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Ex-student accused of harassing black roommate avoids hate crime charge

by Chandelis R. Duster and Associated Press /
Image: Brianna Brochu is accused of smearing body fluids on her roommate's belongings
Brianna Brochu, the former University of Hartford student accused of smearing body fluids on her roommate's belongings, makes a brief appearance in Hartford Superior court on Dec. 18, 2017, with her attorney Tom Stevens.Patrick Raycraft / Hartford Courant via AP

HARTFORD, Conn. — A white former Connecticut university student accused of smearing body fluids on her black roommate's belongings has avoided a hate crime charge.

In an appearance in Hartford Superior Court, prosecutors did not file additional charges Monday against 18-year-old Brianna Brochu, of Harwinton, who pleaded not guilty.

Civil rights advocates had asked the state to add a hate crime charge to the criminal mischief and breach of peace counts Brochu faces. NAACP Greater Hartford Branch President Imam Abdul-Shahid Muhammad Ansari attended the hearing and said that he, along with other NAACP members, are not pleased with the decision.

"She should be charged with a hate crime," he told NBC News in a phone interview Monday. "We made our feelings known and will continue to do so, letting the community know and elected officials know as well."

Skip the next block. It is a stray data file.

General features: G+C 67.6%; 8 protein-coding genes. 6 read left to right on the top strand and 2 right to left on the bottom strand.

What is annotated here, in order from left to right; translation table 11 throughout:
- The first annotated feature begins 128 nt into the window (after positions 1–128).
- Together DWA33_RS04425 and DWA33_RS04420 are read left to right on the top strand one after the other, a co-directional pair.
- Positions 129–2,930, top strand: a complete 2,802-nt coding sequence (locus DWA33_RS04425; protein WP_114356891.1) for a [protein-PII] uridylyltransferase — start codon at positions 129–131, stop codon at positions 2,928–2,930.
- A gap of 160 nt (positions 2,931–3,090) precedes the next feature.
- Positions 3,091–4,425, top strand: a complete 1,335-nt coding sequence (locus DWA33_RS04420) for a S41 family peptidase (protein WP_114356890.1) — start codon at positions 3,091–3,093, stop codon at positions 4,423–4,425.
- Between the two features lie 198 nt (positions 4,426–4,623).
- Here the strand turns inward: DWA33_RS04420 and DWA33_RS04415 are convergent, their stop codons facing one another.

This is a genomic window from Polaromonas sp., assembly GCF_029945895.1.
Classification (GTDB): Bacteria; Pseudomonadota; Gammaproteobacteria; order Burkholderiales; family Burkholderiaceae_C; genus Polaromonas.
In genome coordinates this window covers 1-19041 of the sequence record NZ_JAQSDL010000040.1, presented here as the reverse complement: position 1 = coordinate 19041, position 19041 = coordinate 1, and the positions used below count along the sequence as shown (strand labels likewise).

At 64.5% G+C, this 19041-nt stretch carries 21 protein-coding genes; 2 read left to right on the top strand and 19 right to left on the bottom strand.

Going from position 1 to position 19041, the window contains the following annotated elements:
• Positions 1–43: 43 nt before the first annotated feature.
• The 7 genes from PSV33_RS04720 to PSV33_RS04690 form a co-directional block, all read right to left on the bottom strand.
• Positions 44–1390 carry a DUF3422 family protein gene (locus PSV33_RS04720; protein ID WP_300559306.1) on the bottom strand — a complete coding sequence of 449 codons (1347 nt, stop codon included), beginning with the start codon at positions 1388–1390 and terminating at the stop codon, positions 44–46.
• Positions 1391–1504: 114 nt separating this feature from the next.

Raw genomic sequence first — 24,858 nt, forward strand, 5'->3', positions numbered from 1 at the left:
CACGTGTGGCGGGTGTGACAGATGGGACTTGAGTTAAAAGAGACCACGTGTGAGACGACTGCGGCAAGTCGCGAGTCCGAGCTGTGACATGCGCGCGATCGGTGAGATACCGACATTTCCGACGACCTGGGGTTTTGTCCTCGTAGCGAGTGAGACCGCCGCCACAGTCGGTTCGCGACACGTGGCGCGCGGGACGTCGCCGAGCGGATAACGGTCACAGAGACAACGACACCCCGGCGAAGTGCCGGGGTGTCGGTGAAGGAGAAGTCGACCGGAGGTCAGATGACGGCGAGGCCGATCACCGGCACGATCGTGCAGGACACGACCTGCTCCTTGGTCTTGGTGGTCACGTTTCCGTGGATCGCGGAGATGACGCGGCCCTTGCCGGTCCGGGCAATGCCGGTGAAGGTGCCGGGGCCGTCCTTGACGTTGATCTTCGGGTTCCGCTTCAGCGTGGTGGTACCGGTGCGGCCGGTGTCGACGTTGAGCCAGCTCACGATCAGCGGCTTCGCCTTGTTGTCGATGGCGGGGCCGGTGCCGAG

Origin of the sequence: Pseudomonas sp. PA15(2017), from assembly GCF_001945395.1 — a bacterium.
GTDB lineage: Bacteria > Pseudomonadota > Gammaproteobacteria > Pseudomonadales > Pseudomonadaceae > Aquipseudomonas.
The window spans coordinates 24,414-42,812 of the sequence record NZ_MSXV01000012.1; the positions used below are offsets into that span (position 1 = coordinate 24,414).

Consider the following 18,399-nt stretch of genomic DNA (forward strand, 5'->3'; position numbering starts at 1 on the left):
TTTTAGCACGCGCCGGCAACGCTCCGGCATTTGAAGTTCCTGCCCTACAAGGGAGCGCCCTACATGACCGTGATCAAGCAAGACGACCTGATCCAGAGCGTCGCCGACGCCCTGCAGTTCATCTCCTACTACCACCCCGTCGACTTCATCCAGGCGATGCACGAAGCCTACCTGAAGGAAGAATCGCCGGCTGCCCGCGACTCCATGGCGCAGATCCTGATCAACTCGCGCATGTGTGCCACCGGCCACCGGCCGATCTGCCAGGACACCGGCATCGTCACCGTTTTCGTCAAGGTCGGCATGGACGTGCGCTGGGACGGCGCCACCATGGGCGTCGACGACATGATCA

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Police say the former University of Hartford student wrote on Instagram in October about rubbing used tampons on her black roommate's backpack and putting her roommate's toothbrush "where the sun doesn't shine." She also called her roommate, Chennel "Jazzy" Rowe, a "Jamaican Barbie" and wrote that she put moldy clam dip in her roommate's lotions and spit in her coconut oil. Rowe said in a Facebook Live video that she developed "extreme throat pain" and doctors couldn't diagnose an illness.

Brochu left the courthouse without commenting. In November Brochu told The Republican-American newspaper that she had acted foolishly but isn't racist.

At a court hearing in November, her lawyer Tom Stevens said her actions were not racially motivated.

"I think that when it's all said and done, what you're going to see is that there was nothing racist that motivated this," he then said outside the courthouse. "These were two students who were placed together ... who didn't like each other ... and it escalated."

Prosecutors say they're still investigating. The case has been continued until Jan. 29.

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